Last year we wrote a post for World Cricket Watch, where we named our top 20 batsmen of all time. As we explained yesterday, now seems a good time to revisit this. Firstly, so we can extend the list this time to 30. But secondly, because we are prepared to admit that we erred somewhat last time in placing Sachin Tendulkar behind Ricky Ponting in the all-time batting pantheon. Given that the Ashes were on at the time, we must have done it out of fear that Ponting would inspire his side to retain the little urn.
Today, we count down numbers 20 to 11, before concluding tomorrow with the top 10. If you missed yesterday's post check out numbers 30-21.
20. Kumar Ranjitsinhji (
19. Allan Border (Australia) - 156 tests, 27 100s, 63 50s, average 50.56, HS 205 - Gritty, durable and determined. A.B was all of these, but he was also reputedly Australia's best player of spin for over 50 years. World Series Cricket allowed him an early opportunity in the test side and he didn't relinquish his chance and played a remarkable 153 consecutive test matches. As we were growing up, we certainly remember Border piling on the runs against England and also of course the way he captained the side to comprehensive series wins in 1989 and 1993. Unfortunately, 1985 became a distant memory after that.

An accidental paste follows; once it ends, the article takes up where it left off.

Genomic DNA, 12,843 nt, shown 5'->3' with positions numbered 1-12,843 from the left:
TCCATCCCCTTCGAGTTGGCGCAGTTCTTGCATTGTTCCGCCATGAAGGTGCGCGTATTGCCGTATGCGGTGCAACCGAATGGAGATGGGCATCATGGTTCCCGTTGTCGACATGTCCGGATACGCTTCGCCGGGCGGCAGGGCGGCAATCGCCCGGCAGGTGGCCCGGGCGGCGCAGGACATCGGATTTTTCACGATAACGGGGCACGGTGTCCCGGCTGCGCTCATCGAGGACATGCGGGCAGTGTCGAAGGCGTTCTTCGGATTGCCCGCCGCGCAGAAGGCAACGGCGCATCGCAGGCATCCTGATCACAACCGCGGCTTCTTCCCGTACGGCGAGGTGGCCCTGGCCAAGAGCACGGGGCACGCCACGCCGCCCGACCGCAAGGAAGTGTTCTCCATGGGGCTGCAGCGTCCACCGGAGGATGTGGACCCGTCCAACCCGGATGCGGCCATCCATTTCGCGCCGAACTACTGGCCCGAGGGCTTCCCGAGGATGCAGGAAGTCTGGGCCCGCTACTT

18. Greg Chappell (
17. Javed Miandad (
16. Graeme Pollock (
15. Ricky Ponting (Australia) - 144* tests, 39 100s, 51 50s, average 55.22, HS 257- After Tendulkar, the outstanding batsman playing the game today, Ponting is widely acknowledged as the best Australian batsman since Bradman – high praise indeed. One of Ponting’s main strengths is his versatility in that he can score quickly, counter-attack or tough it out when the situation demands. Other strengths include his consistency and his habit of playing match winning innings. Last year we placed him at sixth, above Tendulkar, but we have now revised this view. Ponting is great, but not that great.
14. Sunil Gavaskar (
13. Everton Weekes (
12. Leonard Hutton (
11. Herbert Sutcliffe (England) - 54 tests, 16 100s, 23 50s, average 60.73, HS 194 - Sutcliffe’s name always seems to be inexplicably left on the margins when discussions as to who is the best ever English batsman. Perhaps this is because he opened the batting with